Ageism & Its Impact on Health

Saturday, July 23, 2022 - 7:15am

Jordan F. Karp, MD

In June, JAMA Network published a study that we, as geriatric psychiatrists, found concerning and of consequence for our patients and society. In the survey conducted by the Experiences of Everyday Ageism and the Health of Older U.S. Adults study, a 93.4% prevalence of ageism was reported by its respondents – who were 50 to 80 years old. In a youth worshipping culture, this is certainly not surprising, but what is concerning is the association of everyday ageism with detrimental health outcomes.
The study examined four areas of physical and mental health and found that higher levels of everyday ageism were correlated with increased risk in all four areas, which were: fair or poor physical health, number of chronic health conditions, fair or poor mental health, and depressive symptoms.
As with other forms of discrimination, the study notes that “everyday ageism is often subtle and may or may not be intentionally discriminatory. Nonetheless, these microaggressions may communicate that older adults are not fully accepted and respected, appreciated for their individuality, or deserving of the rights and privileges afforded other members of society.”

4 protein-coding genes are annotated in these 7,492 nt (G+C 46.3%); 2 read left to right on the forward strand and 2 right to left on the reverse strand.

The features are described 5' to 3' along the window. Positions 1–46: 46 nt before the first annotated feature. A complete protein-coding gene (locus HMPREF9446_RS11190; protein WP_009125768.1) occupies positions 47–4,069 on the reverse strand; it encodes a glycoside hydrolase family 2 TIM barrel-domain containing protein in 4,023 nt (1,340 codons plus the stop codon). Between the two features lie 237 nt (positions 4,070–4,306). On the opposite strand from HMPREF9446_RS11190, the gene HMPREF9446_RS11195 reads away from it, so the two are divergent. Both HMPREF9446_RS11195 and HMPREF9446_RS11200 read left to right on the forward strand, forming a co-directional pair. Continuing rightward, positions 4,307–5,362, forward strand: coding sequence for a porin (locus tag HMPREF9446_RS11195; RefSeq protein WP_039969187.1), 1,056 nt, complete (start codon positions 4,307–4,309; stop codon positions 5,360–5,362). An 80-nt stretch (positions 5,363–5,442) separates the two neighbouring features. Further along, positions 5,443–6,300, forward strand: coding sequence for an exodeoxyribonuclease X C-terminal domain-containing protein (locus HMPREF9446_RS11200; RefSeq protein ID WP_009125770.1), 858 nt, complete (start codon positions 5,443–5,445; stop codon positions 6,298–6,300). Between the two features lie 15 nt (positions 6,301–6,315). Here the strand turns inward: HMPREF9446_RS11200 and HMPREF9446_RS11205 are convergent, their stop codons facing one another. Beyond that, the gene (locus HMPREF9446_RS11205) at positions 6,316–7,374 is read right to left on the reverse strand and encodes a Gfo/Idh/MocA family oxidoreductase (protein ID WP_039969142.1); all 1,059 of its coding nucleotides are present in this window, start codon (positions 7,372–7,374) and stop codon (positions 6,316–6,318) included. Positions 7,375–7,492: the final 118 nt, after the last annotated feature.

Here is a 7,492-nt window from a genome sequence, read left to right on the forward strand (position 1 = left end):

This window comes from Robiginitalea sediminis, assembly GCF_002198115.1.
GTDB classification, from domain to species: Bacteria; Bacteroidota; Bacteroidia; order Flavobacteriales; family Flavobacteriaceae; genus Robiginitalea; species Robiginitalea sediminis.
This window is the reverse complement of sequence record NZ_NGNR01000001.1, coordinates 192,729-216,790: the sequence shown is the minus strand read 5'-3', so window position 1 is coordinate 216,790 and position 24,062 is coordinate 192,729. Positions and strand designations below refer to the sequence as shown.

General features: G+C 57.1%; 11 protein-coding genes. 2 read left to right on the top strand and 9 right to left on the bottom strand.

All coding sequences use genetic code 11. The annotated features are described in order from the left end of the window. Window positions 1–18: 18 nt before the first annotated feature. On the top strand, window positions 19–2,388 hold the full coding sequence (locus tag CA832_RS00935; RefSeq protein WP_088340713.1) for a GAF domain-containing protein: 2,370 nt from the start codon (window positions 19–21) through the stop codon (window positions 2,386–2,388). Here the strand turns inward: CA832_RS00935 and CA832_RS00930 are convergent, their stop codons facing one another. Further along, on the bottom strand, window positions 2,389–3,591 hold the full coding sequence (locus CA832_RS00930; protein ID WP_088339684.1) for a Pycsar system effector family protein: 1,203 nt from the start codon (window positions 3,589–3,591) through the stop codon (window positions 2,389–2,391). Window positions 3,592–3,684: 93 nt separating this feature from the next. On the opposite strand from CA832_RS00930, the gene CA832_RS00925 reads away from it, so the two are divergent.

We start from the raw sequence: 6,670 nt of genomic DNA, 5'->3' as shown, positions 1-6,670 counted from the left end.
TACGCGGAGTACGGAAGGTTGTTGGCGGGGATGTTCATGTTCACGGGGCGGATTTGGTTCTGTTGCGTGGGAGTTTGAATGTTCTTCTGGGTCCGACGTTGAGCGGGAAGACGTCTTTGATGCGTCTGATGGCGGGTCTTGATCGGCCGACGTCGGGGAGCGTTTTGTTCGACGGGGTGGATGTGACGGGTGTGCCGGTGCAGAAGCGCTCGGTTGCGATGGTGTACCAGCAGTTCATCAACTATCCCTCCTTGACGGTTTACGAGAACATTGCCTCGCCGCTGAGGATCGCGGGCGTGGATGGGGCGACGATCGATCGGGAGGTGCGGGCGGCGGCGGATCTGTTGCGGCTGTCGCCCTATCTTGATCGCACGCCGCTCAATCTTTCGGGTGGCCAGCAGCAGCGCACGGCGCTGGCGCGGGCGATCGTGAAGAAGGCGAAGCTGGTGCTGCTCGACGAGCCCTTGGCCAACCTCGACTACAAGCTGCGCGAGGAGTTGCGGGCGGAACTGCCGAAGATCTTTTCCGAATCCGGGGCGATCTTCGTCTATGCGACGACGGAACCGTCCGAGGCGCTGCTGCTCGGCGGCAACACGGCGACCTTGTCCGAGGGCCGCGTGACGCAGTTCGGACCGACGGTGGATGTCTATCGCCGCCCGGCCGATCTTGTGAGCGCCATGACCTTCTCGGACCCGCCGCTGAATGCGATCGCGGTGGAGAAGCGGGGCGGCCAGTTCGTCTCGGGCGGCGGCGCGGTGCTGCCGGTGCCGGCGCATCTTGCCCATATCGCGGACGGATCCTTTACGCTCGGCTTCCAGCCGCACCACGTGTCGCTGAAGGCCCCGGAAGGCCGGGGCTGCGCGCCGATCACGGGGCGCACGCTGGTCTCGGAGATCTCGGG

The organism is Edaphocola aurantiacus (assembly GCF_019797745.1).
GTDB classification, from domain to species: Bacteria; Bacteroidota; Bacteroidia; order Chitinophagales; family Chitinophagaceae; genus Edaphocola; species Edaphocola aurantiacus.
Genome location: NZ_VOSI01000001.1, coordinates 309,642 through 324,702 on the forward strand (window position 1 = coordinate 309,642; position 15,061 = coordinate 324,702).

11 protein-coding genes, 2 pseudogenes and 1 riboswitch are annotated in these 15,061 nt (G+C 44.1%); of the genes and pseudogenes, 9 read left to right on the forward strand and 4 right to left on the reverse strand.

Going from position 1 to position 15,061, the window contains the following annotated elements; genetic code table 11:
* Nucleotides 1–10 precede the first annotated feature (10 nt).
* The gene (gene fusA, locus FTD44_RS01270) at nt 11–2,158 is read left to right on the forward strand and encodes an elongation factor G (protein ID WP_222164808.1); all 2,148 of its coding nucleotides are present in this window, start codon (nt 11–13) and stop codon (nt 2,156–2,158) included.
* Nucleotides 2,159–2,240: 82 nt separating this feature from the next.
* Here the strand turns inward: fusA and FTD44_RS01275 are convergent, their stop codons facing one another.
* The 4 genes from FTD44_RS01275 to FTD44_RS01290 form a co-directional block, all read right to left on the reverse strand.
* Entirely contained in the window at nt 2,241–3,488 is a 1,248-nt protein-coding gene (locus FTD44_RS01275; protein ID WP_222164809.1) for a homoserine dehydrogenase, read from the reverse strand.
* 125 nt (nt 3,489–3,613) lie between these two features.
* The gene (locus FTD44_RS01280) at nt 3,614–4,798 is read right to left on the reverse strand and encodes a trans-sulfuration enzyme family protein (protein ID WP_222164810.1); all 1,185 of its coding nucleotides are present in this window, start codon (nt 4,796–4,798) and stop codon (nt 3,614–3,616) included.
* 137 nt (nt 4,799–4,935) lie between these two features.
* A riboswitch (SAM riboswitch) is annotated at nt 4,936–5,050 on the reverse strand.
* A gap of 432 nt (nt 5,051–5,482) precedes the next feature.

When people receive consistent messaging that they are not fully accepted and respected, they begin to internalize these viewpoints. Alarmingly and not unexpectedly, the study found that “internalized ageism was the category associated with the greatest increase in risk of poor outcomes for all health measures.”
While we don’t have control over larger societal commentaries on older adults, we can shift the narrative and change our own behavior. We can remember to respect the knowledge, wisdom, and experiences of older adults and stop making assumptions about abilities, health, and competencies. We encourage you to review page 3 on the study’s PDF to see examples of everyday ageism and contemplate how you interact with older adults.
Jordan F. Karp, Professor & Chair
Marianne Klugheit, MD, Ole Thienhaus, MD
Jasmine Singh, MD, Prab Singh, MD
Matthew Erisman, MD, Michael Duerden, MD